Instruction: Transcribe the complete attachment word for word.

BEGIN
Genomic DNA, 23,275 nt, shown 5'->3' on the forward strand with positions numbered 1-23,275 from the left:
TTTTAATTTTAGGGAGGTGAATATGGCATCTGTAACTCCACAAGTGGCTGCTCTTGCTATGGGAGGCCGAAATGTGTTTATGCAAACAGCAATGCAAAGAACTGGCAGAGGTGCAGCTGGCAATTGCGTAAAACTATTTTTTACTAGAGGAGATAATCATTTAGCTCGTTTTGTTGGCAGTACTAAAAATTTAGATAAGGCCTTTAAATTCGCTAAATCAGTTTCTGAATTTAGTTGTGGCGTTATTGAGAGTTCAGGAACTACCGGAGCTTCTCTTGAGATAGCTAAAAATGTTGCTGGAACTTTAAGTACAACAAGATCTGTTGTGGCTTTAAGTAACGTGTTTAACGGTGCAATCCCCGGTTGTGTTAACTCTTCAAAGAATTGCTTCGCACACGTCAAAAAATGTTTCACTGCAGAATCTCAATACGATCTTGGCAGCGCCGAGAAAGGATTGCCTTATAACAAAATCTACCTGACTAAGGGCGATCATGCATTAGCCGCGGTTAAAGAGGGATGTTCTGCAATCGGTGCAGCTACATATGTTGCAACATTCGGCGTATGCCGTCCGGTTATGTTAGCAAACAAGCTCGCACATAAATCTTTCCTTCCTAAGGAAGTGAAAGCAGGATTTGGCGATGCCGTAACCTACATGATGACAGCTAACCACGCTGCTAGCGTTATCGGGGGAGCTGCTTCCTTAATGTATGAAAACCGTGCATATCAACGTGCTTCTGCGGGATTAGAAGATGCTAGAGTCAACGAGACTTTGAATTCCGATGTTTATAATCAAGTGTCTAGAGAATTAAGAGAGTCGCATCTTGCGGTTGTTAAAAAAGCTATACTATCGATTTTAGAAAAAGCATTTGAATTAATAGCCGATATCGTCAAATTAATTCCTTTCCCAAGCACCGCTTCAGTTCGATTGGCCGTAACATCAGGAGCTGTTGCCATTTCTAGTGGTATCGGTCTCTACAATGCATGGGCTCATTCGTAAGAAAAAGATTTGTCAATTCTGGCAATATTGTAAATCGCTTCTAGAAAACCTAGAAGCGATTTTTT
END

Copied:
Genomic DNA, 23,275 nt, shown 5'->3' on the forward strand with positions numbered 1-23,275 from the left:
TTTTAATTTTAGGGAGGTGAATATGGCATCTGTAACTCCACAAGTGGCTGCTCTTGCTATGGGAGGCCGAAATGTGTTTATGCAAACAGCAATGCAAAGAACTGGCAGAGGTGCAGCTGGCAATTGCGTAAAACTATTTTTTACTAGAGGAGATAATCATTTAGCTCGTTTTGTTGGCAGTACTAAAAATTTAGATAAGGCCTTTAAATTCGCTAAATCAGTTTCTGAATTTAGTTGTGGCGTTATTGAGAGTTCAGGAACTACCGGAGCTTCTCTTGAGATAGCTAAAAATGTTGCTGGAACTTTAAGTACAACAAGATCTGTTGTGGCTTTAAGTAACGTGTTTAACGGTGCAATCCCCGGTTGTGTTAACTCTTCAAAGAATTGCTTCGCACACGTCAAAAAATGTTTCACTGCAGAATCTCAATACGATCTTGGCAGCGCCGAGAAAGGATTGCCTTATAACAAAATCTACCTGACTAAGGGCGATCATGCATTAGCCGCGGTTAAAGAGGGATGTTCTGCAATCGGTGCAGCTACATATGTTGCAACATTCGGCGTATGCCGTCCGGTTATGTTAGCAAACAAGCTCGCACATAAATCTTTCCTTCCTAAGGAAGTGAAAGCAGGATTTGGCGATGCCGTAACCTACATGATGACAGCTAACCACGCTGCTAGCGTTATCGGGGGAGCTGCTTCCTTAATGTATGAAAACCGTGCATATCAACGTGCTTCTGCGGGATTAGAAGATGCTAGAGTCAACGAGACTTTGAATTCCGATGTTTATAATCAAGTGTCTAGAGAATTAAGAGAGTCGCATCTTGCGGTTGTTAAAAAAGCTATACTATCGATTTTAGAAAAAGCATTTGAATTAATAGCCGATATCGTCAAATTAATTCCTTTCCCAAGCACCGCTTCAGTTCGATTGGCCGTAACATCAGGAGCTGTTGCCATTTCTAGTGGTATCGGTCTCTACAATGCATGGGCTCATTCGTAAGAAAAAGATTTGTCAATTCTGGCAATATTGTAAATCGCTTCTAGAAAACCTAGAAGCGATTTTTT